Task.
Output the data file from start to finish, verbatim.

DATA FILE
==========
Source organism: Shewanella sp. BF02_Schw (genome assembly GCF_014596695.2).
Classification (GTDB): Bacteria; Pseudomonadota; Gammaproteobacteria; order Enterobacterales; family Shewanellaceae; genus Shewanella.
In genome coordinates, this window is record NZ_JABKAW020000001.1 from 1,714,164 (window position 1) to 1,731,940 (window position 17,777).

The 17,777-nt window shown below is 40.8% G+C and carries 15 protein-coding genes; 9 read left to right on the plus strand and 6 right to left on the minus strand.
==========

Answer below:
Source organism: Shewanella sp. BF02_Schw (genome assembly GCF_014596695.2).
Classification (GTDB): Bacteria; Pseudomonadota; Gammaproteobacteria; order Enterobacterales; family Shewanellaceae; genus Shewanella.
In genome coordinates, this window is record NZ_JABKAW020000001.1 from 1,714,164 (window position 1) to 1,731,940 (window position 17,777).

The 17,777-nt window shown below is 40.8% G+C and carries 15 protein-coding genes; 9 read left to right on the plus strand and 6 right to left on the minus strand.